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MPs Praise Trusted Local Newspapers in House of Commons Debate

MPs have praised the role of trusted local newspapers as champions of local democracy and called on the government to stop withdrawing advertising from local press.

In a debate on the local press led by Louise Mensch, MP for Corby, Conservative MPs paid tribute to the role played by their local papers for their role championing causes on behalf of their readers and holding authority to account.

Asked by Andrew Griffiths, MP for Burton, about whether the government should change its mind over proposals to withdraw the requirement to place traffic order notices in local newspapers, Mrs Mensch said: “It should indeed change its mind. There is absolutely no justification for Government withdrawing advertising support when they provide subsidy for various other types of media.”

She said it was “a vital part of our local democracy” for politicians from all parties to be able to publicise campaigns in local papers and called on the government to look at ways, such as subsidies,  to help the industry surmount the challenges it is facing.

Mrs Mensch said: “I agree with my hon. friend. We have to look at the press as a special case. Local newspapers, as I said at the beginning of my speech, perform an absolutely irreplaceable function in our democracy. Nobody else will be interested in the malfeasance of our local councils.

“Few people will be interested in the expenses scandals or otherwise of those of us who are on the back benches and not of ministerial rank—I almost said “fodder” but, fortunately, I stopped myself.”

She added: “When part of that advertising comes from government and the local council, it is important to create a level playing field over various forms of media. The BBC is a national treasure, but when it goes to hyper-localism in its websites and reporting, it creates a very difficult behemoth for local commercial papers to compete against.

“Council free sheets have been the single biggest cannibal of the markets of local papers. Research sent to me by Retail Newsagent magazine states that more than £5 million will be wiped off local newsagents in the future.

"It is not merely the 10,000 journalists that local newspapers employ, but the subsidiary trade that they bring to their areas and to newsagents that rely on passing trade and footfall, as people come in to buy their local paper every day.”

Talking about council freesheets she said: “At the same time—not that one usually ever has to press the great and wonderful Secretary of State for Communities and Local Government to any kind of action—when he is stamping down on council free sheets, I hope that he will look again and do it with ever more vigour, because it is completely unfair and wrong for ratepayers to be asked to subsidise something that puts their local paper out of business.

“All we ask for is a little fairness to preserve something that is so important in our national life. I look forward to the Minister’s reply.”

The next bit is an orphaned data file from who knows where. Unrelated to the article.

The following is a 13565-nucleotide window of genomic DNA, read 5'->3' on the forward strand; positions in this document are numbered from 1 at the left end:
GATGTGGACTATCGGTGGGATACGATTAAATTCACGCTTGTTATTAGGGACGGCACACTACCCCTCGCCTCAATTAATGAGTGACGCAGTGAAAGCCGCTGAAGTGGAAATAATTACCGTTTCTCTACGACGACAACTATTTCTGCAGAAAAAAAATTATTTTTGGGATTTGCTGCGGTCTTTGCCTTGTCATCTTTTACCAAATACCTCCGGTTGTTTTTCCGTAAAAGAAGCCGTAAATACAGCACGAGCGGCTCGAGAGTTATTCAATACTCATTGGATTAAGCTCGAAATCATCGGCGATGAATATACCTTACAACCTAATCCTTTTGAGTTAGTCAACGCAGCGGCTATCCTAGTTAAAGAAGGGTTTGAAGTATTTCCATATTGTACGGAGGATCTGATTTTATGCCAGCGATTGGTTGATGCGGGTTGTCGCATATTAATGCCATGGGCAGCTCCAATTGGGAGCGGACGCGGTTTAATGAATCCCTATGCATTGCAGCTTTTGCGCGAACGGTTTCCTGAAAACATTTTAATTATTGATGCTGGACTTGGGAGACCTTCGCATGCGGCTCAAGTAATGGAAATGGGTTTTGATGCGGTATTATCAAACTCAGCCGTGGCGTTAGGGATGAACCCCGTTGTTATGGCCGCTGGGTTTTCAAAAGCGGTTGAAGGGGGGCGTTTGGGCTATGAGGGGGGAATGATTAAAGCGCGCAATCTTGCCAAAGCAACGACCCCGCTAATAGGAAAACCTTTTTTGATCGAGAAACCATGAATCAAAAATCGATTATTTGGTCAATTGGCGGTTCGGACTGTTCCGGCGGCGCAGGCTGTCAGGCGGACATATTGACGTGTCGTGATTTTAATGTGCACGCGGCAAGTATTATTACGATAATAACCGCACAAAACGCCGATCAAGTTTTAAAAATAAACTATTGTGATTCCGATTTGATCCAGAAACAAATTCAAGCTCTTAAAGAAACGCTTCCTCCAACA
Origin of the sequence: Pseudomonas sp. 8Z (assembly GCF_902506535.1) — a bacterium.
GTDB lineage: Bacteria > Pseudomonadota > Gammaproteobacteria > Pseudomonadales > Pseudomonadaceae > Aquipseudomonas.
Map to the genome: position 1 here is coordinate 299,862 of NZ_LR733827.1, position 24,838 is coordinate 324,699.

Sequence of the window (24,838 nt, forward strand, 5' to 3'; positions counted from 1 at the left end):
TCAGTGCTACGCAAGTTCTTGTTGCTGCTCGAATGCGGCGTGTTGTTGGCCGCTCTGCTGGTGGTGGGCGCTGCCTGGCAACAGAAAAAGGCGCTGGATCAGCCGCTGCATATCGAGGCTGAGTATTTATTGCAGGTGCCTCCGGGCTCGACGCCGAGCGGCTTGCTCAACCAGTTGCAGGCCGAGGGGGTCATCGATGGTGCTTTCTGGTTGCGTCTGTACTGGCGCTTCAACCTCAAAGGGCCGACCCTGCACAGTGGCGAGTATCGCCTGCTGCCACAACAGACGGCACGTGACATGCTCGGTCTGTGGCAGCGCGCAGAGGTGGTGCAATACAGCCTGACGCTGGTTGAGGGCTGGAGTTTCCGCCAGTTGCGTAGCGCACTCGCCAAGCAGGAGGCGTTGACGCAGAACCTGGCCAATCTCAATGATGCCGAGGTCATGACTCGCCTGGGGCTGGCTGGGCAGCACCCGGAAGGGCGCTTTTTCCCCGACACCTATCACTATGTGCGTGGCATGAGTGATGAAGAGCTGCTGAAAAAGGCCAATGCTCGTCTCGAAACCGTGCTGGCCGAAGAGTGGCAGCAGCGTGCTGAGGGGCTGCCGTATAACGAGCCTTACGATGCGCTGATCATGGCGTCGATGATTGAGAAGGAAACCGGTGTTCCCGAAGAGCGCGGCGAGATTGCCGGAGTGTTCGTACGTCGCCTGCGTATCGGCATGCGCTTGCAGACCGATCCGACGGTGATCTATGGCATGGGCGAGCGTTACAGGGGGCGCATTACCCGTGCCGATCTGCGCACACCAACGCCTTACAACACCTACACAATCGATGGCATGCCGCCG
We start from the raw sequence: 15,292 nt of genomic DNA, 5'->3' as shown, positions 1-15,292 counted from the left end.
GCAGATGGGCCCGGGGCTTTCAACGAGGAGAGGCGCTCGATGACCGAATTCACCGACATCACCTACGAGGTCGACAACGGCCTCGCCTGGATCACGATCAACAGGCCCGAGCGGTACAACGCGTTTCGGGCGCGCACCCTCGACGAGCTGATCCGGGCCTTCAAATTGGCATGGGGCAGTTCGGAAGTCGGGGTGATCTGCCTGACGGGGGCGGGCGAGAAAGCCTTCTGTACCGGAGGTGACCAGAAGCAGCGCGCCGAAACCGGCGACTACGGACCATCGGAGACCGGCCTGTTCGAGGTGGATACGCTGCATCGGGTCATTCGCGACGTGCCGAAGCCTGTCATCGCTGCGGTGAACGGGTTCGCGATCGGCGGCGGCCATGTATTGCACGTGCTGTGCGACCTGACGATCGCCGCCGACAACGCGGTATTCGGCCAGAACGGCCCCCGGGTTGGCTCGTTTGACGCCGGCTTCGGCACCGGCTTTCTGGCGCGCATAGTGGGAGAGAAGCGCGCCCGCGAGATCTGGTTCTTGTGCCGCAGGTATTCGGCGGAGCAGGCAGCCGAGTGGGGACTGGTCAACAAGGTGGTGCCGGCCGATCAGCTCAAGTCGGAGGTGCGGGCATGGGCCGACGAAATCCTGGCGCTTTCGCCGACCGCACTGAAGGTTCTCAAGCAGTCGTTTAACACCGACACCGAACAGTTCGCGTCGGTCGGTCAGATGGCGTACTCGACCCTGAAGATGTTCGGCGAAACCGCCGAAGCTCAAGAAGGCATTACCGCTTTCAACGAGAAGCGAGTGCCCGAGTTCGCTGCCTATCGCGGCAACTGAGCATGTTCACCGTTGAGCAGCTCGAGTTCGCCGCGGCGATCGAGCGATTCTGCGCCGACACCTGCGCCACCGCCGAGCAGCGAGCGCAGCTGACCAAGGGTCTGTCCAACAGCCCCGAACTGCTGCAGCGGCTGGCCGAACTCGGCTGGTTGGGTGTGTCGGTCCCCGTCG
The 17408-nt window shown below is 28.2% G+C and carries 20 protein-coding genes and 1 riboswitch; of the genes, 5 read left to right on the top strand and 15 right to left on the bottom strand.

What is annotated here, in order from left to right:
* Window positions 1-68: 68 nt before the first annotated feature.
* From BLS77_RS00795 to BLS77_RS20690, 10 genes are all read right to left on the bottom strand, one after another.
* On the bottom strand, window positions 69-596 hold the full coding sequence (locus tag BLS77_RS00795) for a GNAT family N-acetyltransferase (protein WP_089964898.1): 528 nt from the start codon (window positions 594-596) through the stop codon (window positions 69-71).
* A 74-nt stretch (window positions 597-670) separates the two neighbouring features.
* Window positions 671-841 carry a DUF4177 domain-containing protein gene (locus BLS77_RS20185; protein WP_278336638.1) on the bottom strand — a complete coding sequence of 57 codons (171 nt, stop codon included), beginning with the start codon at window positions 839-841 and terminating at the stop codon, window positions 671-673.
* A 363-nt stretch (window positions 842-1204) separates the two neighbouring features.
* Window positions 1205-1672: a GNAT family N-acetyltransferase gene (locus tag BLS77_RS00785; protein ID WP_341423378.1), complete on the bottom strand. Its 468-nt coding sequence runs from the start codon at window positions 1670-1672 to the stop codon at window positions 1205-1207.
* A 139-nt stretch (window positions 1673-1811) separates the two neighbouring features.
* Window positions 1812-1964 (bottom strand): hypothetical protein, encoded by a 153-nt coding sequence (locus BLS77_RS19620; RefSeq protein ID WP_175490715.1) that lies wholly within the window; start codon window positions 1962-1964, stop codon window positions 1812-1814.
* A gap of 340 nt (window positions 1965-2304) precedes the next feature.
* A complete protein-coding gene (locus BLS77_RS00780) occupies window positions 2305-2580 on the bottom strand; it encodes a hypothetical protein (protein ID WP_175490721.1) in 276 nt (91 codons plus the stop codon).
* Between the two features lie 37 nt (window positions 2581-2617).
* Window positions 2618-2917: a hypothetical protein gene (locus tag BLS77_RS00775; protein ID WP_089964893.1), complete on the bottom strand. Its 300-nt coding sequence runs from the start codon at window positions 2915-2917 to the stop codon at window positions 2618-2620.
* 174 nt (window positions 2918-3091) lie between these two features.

In response, Ed Vaizey, Minister for Culture, Communications & the Creative Industries, said We have relaxed the media ownership rules to allow local newspaper groups to merge; we have conducted a consultation on traffic regulation orders, which has just concluded; we have restricted the use of council free sheets; we have introduced local television, which I think will supplement and support local newspapers; and we continue to support community radio.

“Above all, the message goes out from the House and from this lively, well-informed debate about the passionate support in this House and among our local communities for our local newspapers.”

He added: “Time and again we hear about the much wider impact of local newspapers, not just in delivering news to their local communities but the tangential impact on skills and training.

“That is why, for example, to return to my own patch in Oxfordshire, I am heartened that there is a drive by the editor-in-chief, Simon O’Neill, to continue to invest in journalism because of the recognition that quality journalism sits at the heart not just of the success of local newspapers, but of media generally.”

At the debate attended by around 20 MPs yesterday (Wednesday),  MPs praised their local papers. Gloria De Piero, Ashfield MP (Lab): “Local papers are essential for local democracy. Members might all like to think that people with concerns come straight to us, but they often go to the local paper, which they trust.

“We often read it and that enables us to do our job. I thank the hon. Lady for securing this debate.”

Mr Robin Walker, Worcester MP, said: I am very proud to have in my constituency the oldest continuously running newspaper in the world, Berrow’s Worcester Journal.

“The editor of that newspaper has urged me to make the point that it is not only a question of the value for money the Government get out of their advertisements in the press; it is also a question of trust. As my hon. Friend pointed out, people have greater trust in what they read from newspapers.”

Brandon Lewis, MP for Great Yarmouth, said the Eastern Daily Press was a “campaigning newspaper”  and “a good example of how a newspaper can move forward without subsidies.”

The NS is the voice of Britain’s local media, the UK’s most trusted medium. It represents 1,100 newspapers, 1,700 websites and other print, digital and broadcast channels.